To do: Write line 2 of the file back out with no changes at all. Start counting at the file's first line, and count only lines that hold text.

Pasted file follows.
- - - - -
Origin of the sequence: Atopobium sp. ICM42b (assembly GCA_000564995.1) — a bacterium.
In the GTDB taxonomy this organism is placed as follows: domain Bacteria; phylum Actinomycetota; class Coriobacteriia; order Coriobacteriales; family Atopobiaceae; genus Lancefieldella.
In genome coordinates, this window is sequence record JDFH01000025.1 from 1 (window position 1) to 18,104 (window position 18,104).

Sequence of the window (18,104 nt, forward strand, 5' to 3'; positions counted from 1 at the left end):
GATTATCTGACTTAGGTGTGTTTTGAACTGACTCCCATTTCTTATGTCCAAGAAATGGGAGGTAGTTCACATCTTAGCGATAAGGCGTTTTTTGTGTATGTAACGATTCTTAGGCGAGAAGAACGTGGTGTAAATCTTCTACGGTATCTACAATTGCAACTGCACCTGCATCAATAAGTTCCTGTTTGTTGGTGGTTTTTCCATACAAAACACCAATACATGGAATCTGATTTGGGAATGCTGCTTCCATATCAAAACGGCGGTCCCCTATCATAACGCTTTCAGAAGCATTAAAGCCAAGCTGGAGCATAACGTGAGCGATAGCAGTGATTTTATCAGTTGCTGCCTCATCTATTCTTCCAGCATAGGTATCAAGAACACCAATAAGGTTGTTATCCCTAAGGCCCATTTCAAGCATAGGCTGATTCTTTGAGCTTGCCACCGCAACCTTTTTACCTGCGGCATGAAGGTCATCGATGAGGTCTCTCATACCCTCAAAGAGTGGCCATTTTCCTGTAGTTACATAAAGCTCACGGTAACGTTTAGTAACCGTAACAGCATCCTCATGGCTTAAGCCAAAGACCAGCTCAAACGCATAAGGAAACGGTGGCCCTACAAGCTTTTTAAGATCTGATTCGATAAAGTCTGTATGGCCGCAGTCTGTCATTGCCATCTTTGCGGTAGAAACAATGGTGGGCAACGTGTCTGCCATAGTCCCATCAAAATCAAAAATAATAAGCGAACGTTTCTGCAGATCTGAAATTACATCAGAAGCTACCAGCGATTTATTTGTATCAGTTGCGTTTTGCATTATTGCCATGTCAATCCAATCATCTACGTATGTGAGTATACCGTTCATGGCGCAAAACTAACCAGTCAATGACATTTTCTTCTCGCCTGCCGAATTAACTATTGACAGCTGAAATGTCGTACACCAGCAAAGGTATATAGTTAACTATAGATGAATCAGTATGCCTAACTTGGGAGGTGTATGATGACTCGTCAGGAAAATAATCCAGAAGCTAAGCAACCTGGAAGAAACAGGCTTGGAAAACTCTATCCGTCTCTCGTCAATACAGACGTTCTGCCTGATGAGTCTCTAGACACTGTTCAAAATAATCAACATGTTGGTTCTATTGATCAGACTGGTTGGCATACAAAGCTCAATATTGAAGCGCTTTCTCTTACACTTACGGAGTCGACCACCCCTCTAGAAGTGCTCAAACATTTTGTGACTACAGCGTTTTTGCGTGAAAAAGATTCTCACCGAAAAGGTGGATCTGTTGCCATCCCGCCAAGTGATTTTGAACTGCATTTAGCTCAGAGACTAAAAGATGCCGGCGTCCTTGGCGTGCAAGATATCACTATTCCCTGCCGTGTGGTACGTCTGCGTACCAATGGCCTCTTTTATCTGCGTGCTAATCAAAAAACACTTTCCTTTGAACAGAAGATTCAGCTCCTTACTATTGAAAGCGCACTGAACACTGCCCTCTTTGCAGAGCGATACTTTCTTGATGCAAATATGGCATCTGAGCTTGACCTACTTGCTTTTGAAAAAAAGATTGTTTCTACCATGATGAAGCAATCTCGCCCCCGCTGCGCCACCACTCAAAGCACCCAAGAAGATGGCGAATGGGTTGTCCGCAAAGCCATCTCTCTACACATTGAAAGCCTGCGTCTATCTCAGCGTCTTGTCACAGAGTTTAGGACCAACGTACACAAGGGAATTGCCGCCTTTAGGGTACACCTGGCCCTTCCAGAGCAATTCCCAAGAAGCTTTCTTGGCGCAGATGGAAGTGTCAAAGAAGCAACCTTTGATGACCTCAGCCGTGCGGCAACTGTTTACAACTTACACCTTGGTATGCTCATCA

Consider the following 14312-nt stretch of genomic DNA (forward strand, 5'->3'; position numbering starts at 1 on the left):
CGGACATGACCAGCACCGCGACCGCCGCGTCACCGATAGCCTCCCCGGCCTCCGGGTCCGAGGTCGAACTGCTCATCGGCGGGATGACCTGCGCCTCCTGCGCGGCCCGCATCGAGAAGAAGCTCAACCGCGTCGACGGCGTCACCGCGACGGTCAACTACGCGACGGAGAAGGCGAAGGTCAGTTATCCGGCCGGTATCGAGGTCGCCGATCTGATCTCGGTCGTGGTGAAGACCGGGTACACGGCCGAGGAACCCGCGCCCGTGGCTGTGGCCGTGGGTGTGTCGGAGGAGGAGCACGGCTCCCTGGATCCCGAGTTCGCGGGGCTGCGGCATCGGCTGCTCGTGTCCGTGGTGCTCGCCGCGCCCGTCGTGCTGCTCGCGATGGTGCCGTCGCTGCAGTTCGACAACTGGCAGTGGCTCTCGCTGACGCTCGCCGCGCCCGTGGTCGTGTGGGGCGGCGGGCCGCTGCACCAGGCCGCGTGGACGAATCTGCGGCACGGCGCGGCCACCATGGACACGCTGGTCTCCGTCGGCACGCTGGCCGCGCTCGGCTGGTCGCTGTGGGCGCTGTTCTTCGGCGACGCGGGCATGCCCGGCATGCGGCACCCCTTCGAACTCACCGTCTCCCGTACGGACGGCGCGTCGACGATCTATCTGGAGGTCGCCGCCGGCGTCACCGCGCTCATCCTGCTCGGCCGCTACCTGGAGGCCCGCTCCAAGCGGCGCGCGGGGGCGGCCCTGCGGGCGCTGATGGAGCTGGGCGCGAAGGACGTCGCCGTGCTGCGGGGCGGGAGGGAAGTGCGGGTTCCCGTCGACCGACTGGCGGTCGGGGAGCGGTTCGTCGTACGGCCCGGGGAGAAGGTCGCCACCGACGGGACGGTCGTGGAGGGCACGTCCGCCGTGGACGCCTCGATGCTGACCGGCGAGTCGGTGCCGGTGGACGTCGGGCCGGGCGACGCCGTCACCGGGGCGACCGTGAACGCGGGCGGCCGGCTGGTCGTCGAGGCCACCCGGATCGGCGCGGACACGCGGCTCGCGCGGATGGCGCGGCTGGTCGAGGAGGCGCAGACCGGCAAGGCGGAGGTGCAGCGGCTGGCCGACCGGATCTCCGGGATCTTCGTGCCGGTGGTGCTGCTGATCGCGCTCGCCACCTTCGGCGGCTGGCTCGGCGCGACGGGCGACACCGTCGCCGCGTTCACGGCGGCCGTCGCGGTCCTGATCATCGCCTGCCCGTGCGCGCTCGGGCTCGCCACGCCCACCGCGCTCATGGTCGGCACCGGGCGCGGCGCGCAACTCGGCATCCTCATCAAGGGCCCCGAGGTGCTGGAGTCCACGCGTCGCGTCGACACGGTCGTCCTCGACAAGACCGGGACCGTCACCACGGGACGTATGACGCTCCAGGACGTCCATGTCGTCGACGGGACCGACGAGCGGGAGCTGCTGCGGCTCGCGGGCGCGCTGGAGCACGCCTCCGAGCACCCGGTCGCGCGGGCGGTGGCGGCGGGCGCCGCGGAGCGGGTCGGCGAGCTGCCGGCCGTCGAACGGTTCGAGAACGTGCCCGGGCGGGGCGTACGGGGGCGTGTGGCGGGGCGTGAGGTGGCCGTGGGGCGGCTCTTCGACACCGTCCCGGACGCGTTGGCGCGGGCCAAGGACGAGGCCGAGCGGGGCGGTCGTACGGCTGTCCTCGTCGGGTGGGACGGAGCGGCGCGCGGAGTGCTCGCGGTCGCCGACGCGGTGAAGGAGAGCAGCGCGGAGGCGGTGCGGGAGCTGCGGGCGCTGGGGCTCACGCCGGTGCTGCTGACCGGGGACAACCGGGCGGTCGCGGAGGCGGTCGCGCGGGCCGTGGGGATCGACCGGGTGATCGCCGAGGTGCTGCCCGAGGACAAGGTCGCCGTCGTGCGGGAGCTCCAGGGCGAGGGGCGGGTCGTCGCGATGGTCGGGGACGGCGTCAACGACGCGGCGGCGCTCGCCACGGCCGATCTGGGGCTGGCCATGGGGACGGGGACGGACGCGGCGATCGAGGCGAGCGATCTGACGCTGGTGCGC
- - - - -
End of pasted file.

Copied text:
In the GTDB taxonomy this organism is placed as follows: domain Bacteria; phylum Actinomycetota; class Coriobacteriia; order Coriobacteriales; family Atopobiaceae; genus Lancefieldella.